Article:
posted by MillMan at 10:40 PM on September 20, 2019 [1 favorite]


I really want just good simple fresh food without a lot of hassle. [yet wants to remain in ketosis, an intrinsically difficult thing to do in most places]

Strict keto is not for you then, without a lot of practice and adjustment and planning, which initially involves counting carbs. Sorry.
posted by lalochezia at 8:08 PM on September 21, 2019 [1 favorite]


If it's above-ground and/or leafy, you're probably good ad libitum: broccoli, spinach, cabbage, kale, bok choy, Napa cabbage, lettuce, etc.

Sweet/starchy veggies tend to grow below ground, so you'll need to limit these more: sweet potato, onion, carrot, etc. These are higher in carbs.

In keto, you often hear the mantra "protein is a target, carbs are a ceiling, fat to satiety". What this means is that for optimal satiety and nutrition, you need to hit or slightly exceed your protein target and eat fat until you're full, while keeping carbs below the limit.

Usually for ketosis, people aim for a cap 20-25 g of carb. For protein, you can aim for 1g/lb of body weight (the "official" RDAs are kind of crazy low). High protein is great for satiety (i.e. feeling full / not feeling hungry) - for more about this, google "protein leverage".

If your main (or only) sources of carbs are above-ground, leafy vegetables, you'll probably stay in ketosis without obsessive macronutrient gram counting. Assuming you use these foods as a side dish (simply enhanced with a lot of butter and salt), it's unlikely you will get enough carbs to knock you out of ketosis. And they are extremely easy to prepare: microwave or stir fry with butter and salt.

Another option for the extremely hip and/or lazy is the carnivore diet. If you don't want to count your carbs, you can just zero them out completely! (semi-joking, but it's a real option and an increasing number of people are achieving results on the carnivore diet)
posted by theorique at 10:15 AM on September 22, 2019


Diet Doctor is also a good resource and has good recipes.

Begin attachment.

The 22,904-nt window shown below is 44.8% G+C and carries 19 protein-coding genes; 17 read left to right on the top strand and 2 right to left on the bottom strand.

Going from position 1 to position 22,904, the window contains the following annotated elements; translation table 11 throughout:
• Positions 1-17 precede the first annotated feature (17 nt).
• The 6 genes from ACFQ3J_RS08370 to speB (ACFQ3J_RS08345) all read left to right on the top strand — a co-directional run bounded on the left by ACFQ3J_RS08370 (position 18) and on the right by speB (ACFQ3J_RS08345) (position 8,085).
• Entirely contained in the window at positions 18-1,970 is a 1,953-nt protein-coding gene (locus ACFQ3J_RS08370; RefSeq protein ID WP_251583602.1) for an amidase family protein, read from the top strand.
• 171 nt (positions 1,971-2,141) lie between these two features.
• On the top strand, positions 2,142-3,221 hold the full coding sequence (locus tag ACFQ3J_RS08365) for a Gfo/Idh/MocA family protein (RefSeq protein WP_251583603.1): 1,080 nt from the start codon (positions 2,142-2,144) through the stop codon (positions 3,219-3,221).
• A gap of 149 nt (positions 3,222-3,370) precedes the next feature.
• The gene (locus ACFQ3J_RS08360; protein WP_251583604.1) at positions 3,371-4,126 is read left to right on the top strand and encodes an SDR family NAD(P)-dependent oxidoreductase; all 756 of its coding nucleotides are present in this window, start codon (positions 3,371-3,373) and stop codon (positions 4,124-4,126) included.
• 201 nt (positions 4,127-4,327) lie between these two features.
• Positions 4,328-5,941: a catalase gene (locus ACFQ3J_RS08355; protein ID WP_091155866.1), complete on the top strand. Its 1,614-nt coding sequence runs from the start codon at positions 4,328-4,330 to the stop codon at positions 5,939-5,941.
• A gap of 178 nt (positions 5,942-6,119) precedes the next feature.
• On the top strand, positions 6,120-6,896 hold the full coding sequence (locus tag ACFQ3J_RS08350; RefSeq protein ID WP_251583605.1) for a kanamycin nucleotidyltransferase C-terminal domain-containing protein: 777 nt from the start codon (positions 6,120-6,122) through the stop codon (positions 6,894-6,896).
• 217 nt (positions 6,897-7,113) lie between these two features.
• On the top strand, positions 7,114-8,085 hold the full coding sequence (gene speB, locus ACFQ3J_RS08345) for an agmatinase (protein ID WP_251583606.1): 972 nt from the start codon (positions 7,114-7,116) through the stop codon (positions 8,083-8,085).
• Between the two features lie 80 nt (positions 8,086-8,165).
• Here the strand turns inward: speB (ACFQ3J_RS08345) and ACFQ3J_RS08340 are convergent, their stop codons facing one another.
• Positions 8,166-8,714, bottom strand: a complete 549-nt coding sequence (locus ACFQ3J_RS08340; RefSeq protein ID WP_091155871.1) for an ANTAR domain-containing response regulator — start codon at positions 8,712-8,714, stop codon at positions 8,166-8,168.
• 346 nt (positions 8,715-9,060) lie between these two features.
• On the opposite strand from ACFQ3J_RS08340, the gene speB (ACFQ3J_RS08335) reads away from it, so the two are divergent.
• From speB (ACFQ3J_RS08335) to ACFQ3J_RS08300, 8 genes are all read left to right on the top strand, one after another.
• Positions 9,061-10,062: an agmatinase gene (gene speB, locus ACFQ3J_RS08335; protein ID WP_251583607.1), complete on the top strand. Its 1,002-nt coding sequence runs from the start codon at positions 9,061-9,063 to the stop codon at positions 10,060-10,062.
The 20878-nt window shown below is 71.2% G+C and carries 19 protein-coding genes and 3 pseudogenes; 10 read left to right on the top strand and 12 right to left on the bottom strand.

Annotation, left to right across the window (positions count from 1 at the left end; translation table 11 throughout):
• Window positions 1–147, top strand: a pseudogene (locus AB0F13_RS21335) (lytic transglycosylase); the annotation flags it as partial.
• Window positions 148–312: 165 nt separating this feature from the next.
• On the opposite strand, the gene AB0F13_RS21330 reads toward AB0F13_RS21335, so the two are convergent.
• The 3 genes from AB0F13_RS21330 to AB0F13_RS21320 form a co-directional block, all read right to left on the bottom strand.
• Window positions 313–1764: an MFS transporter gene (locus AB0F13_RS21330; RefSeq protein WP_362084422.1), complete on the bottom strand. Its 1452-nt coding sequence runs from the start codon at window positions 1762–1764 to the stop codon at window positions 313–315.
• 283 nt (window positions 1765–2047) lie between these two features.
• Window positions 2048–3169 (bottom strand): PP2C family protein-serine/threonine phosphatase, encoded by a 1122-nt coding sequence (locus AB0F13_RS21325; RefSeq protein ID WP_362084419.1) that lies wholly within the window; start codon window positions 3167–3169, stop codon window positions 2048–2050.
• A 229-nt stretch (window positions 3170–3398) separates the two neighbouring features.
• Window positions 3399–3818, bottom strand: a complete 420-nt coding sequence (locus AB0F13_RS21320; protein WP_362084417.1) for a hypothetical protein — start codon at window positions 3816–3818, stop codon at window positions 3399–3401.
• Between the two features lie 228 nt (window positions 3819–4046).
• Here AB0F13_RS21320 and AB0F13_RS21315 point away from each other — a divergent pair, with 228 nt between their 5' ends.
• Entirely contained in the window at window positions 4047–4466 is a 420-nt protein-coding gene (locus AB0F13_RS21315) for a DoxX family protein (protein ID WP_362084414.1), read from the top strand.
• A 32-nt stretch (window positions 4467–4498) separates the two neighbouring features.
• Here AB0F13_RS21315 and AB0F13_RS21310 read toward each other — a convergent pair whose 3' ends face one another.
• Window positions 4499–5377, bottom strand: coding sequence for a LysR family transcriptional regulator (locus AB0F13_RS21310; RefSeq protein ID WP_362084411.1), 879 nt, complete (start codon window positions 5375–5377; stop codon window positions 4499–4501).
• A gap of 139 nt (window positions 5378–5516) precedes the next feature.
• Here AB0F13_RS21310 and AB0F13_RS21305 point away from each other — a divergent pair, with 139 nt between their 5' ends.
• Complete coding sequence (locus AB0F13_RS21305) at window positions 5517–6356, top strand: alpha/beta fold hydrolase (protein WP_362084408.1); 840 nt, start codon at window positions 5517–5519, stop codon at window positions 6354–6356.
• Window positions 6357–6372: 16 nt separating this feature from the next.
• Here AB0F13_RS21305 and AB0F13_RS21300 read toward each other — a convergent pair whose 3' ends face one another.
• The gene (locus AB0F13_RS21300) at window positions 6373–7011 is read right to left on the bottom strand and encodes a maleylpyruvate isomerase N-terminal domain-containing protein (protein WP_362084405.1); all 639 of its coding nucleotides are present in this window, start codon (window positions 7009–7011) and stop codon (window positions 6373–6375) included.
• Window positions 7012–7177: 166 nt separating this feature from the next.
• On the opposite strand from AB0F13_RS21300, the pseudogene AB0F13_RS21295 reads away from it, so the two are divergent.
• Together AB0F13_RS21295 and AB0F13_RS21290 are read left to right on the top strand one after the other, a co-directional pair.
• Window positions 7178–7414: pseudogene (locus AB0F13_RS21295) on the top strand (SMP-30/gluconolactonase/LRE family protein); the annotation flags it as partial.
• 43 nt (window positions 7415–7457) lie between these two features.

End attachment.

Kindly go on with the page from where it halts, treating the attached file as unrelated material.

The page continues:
posted by theorique at 10:22 AM on September 22, 2019


I tried something like keto-lite for a few weeks. Ended up constipated+piles. Now I've given up on it. I guess my body got used to eating lots of wholegrain carbs - brown rice, oats, sweet potatoes. I think everyone's body is different. I'd love to chat to people who have successfully done keto and what they did/if they are actually healthy from the inside too as opposed to only losing weight. Not to discourage keto or anything, just adding my experience.
posted by philosophicalmusings at 9:55 PM on September 24, 2019


OMG - there are so many good answers with cookbooks and websites that look like incredible resources. It's gonna take me weeks to go through these. I've already gone down the rabbit hole on Lyn Never's answer where she has a link to ruled.me where I found recipes for pumpkin pecan pie (made with cottage cheese) and pumpkin pudding (with whipping cream). Can these possibly be any good? I plan to try some of these recipes this weekend.
I have another question - about 10 years ago I went on Body for Life. Lost 15 lbs and worked fairly well. I lived next to a health club where daily exercise was convenient. One thing that worked great for me was having a "cheat day" one day a week; every Sunday I could eat anything I wanted. It was easier to stick to a stringent diet when I had Sunday to look forward to. Can you do a cheat day each week on a Keto diet? Does it ruin the diet or sort of actually work?
posted by amartin at 2:18 PM on September 26, 2019


I just discovered ruled.me has an extensive YouTube channel with a good video called "How to Start a Keto Diet" - their videos look very high quality.
posted by amartin at 9:08 AM on September 27, 2019


The value of a cheat day depends on your own habits and tendencies.

Does it help you stay on the path the other six days of the week? If so, then it might be a good way to make the habit sustainable over the long term.

Do you spend the week grudgingly eating your "permitted" foods, praying for the day when you can go haywire and stuff yourself with "forbidden" foods? This might not be such a good thing. It can also creep from one day a week to "oh well, Saturday night is basically Sunday", to "it's ok if I have a cheat weekend this one time, this brunch place is so good". (Speaking from personal experience of slippage.)

One plus of refraining from cheat days is that your palate adjusts, and formerly bland foods start to seem sweeter. If you're resetting your expectations every week, this happens slower or not at all.
posted by theorique at 9:38 AM on September 27, 2019


I know this sounds a little hoity-toity, but I heard from my neighbor that a personal chef got her over the hurdle of figuring out some Keto meals — including some cooking classes. That might help. She told me she found the right Keto personal chef here — and was happy with the results. Those chefs are located all over the SF Bay Area — so might be an option for anyone there. Also, personal chefs are all over the place… a potentially nice and easy custom solution to just get started, not to pay for over the long term. nationally I think "Hire a Chef" is the same organization.
posted by technoglyph at 3:53 PM on October 1, 2019


I checked these sites out. I think you meant to link to this page that just lists the 5 Keto chefs. I'm in Denver & I went to the Hire a Chef site & put in "Denver Keto" and it worked, but there's just one here in Denver.

I could see calling one of these chefs if I'm having company over. I've visited friends where I've had bad Keto pushed on me.
posted by amartin at 1:51 PM on October 2, 2019